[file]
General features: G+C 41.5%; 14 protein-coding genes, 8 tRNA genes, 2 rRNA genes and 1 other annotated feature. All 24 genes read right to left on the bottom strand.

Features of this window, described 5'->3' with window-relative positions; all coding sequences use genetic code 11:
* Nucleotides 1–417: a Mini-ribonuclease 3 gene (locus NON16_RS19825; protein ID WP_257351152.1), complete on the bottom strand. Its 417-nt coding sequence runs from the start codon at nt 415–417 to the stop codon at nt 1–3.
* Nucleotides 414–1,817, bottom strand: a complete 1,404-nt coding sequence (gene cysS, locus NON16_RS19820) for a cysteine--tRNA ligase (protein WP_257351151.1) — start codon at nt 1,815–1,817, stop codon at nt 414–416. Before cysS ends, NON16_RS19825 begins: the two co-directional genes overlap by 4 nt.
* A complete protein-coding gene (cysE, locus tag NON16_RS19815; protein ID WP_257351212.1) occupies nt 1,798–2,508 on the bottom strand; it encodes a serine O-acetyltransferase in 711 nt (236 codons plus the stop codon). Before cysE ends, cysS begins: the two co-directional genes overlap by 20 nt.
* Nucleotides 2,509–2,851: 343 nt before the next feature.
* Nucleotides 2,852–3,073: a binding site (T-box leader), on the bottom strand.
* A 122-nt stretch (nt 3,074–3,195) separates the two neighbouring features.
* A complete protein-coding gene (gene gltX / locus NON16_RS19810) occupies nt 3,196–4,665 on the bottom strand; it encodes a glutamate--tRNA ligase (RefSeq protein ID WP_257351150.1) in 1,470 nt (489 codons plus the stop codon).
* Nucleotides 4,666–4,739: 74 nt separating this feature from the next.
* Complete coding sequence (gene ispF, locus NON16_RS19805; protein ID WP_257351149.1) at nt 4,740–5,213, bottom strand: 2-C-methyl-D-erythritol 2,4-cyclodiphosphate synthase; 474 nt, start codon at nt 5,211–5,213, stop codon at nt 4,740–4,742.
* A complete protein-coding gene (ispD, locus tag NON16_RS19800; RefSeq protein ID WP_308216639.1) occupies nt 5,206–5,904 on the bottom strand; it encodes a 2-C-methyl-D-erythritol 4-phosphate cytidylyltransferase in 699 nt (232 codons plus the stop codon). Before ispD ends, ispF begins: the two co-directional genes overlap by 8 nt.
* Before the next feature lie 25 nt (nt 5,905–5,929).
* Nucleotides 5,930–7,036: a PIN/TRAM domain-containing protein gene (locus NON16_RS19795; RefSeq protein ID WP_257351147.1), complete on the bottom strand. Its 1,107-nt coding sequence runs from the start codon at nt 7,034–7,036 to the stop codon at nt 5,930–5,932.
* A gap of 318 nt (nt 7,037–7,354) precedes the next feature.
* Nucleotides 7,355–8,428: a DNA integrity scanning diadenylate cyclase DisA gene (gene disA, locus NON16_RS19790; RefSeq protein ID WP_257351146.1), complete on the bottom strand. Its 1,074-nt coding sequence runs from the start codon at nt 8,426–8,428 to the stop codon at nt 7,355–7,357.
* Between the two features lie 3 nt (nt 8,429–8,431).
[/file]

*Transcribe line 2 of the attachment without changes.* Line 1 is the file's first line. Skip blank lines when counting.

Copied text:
Features of this window, described 5'->3' with window-relative positions; all coding sequences use genetic code 11: